The stock market has been in a secular bear market since the peak in the year 2000. However, very few mainstream analysts recognize that fact. The consensus view is that the cyclical downtrend from 2000 to 2002 was merely a correction in an ongoing bull market from the early 1980s and that stocks are poised to break out to meaningful new highs. Unfortunately, the mainstream view is missing the big picture, as it often does. Let’s take a look at the monthly chart of the S&P 500 index.
The high in 2000 was a confirmed secular trend inflection point, meaning the powerful bull market from the early 1980s ended and a new secular bear market began. Secular bear markets are characterized by volatile cyclical swings up and down, and we have thus far experienced two such moves, one downtrend and one uptrend. The current cyclical bull market is now nearly five years old and will likely terminate sometime during the next 12 months, after which we will experience another downtrend similar to the correction from 2000 to 2002. As always, it is impossible to predict with any useful certainty when a long-term trend such as this one will reverse, but there has been a development during the past year that suggests the turn may develop very soon.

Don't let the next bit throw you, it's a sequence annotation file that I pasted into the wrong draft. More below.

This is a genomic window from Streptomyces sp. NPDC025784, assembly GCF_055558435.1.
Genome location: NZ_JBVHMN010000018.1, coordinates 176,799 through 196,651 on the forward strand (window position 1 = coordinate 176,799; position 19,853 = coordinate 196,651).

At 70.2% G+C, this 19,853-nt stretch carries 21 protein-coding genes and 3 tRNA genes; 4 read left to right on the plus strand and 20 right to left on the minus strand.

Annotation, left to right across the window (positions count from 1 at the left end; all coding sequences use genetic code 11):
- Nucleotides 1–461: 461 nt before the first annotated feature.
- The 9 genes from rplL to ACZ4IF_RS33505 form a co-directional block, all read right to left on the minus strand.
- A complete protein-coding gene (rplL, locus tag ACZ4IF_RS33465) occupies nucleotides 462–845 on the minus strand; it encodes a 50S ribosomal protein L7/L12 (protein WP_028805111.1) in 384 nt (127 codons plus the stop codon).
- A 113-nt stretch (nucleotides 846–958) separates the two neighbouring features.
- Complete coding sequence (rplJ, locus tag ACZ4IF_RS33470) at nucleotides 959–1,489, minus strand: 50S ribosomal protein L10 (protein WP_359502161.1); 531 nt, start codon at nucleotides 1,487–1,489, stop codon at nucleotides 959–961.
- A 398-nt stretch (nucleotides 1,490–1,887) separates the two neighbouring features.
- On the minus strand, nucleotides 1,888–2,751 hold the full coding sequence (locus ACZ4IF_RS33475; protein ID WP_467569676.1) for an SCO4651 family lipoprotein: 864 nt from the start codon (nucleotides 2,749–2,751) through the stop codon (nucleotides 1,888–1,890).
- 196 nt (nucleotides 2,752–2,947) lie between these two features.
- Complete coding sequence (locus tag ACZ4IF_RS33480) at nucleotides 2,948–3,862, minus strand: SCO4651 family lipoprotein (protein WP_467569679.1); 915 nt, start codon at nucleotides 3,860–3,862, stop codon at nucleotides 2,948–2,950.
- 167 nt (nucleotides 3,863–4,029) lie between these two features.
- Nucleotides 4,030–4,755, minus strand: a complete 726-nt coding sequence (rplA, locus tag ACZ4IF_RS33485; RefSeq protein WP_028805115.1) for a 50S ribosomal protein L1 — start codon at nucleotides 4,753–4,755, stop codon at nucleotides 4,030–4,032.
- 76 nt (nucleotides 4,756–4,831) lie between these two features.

Take another look at the monthly chart above. Notice the long-term uptrend support line that extends from early 2004 to today. From 2004 until the middle of 2006, stocks slowly worked their way higher at a measured pace as dictated by the uptrend line. However, in 2006 the uptrend accelerated into a power uptrend that continues today. The move from 2006 is very likely a speculative blow-off rally that will ultimately result in the termination of the cyclical bull market. When stocks break below the power uptrend support line on the chart above, currently near 1,470 on the S&P 500, that will be the initial sign of weakness that suggests the inevitable reversal has begun. If you are a swing trader who has taken part in the cyclical move from 2002, that breakdown will be your first signal to start considering taking profits. Of course, from an investment perspective, we remain fully defensive, as we will throughout the remainder of the secular bear market.